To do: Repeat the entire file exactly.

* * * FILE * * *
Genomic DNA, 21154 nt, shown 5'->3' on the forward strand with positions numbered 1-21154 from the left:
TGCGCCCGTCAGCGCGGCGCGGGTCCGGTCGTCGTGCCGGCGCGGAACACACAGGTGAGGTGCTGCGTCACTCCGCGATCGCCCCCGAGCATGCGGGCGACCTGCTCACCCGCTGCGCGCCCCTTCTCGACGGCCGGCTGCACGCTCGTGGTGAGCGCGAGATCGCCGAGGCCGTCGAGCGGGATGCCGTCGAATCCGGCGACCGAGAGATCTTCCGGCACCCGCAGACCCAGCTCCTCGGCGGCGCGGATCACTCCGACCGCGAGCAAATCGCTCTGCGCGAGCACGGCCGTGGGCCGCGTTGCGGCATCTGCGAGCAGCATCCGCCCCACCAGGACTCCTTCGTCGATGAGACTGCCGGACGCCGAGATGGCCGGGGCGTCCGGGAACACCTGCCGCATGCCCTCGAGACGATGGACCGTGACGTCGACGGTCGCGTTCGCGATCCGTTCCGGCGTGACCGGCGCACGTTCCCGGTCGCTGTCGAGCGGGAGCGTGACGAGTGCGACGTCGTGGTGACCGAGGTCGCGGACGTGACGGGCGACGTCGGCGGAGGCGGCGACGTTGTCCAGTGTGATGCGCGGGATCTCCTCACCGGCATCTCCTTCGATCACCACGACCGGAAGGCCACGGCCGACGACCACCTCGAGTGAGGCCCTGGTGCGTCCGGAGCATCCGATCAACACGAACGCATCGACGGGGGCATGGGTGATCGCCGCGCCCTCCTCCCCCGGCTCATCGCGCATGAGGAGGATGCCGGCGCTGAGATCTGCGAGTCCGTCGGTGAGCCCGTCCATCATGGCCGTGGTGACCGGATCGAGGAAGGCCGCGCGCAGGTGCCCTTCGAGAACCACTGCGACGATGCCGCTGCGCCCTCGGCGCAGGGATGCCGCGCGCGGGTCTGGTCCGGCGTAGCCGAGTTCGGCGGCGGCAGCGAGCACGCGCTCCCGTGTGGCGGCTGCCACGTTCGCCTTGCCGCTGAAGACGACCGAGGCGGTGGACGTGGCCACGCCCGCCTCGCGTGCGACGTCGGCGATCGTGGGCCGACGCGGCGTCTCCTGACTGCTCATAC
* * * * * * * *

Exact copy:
Genomic DNA, 21154 nt, shown 5'->3' on the forward strand with positions numbered 1-21154 from the left:
TGCGCCCGTCAGCGCGGCGCGGGTCCGGTCGTCGTGCCGGCGCGGAACACACAGGTGAGGTGCTGCGTCACTCCGCGATCGCCCCCGAGCATGCGGGCGACCTGCTCACCCGCTGCGCGCCCCTTCTCGACGGCCGGCTGCACGCTCGTGGTGAGCGCGAGATCGCCGAGGCCGTCGAGCGGGATGCCGTCGAATCCGGCGACCGAGAGATCTTCCGGCACCCGCAGACCCAGCTCCTCGGCGGCGCGGATCACTCCGACCGCGAGCAAATCGCTCTGCGCGAGCACGGCCGTGGGCCGCGTTGCGGCATCTGCGAGCAGCATCCGCCCCACCAGGACTCCTTCGTCGATGAGACTGCCGGACGCCGAGATGGCCGGGGCGTCCGGGAACACCTGCCGCATGCCCTCGAGACGATGGACCGTGACGTCGACGGTCGCGTTCGCGATCCGTTCCGGCGTGACCGGCGCACGTTCCCGGTCGCTGTCGAGCGGGAGCGTGACGAGTGCGACGTCGTGGTGACCGAGGTCGCGGACGTGACGGGCGACGTCGGCGGAGGCGGCGACGTTGTCCAGTGTGATGCGCGGGATCTCCTCACCGGCATCTCCTTCGATCACCACGACCGGAAGGCCACGGCCGACGACCACCTCGAGTGAGGCCCTGGTGCGTCCGGAGCATCCGATCAACACGAACGCATCGACGGGGGCATGGGTGATCGCCGCGCCCTCCTCCCCCGGCTCATCGCGCATGAGGAGGATGCCGGCGCTGAGATCTGCGAGTCCGTCGGTGAGCCCGTCCATCATGGCCGTGGTGACCGGATCGAGGAAGGCCGCGCGCAGGTGCCCTTCGAGAACCACTGCGACGATGCCGCTGCGCCCTCGGCGCAGGGATGCCGCGCGCGGGTCTGGTCCGGCGTAGCCGAGTTCGGCGGCGGCAGCGAGCACGCGCTCCCGTGTGGCGGCTGCCACGTTCGCCTTGCCGCTGAAGACGACCGAGGCGGTGGACGTGGCCACGCCCGCCTCGCGTGCGACGTCGGCGATCGTGGGCCGACGCGGCGTCTCCTGACTGCTCATAC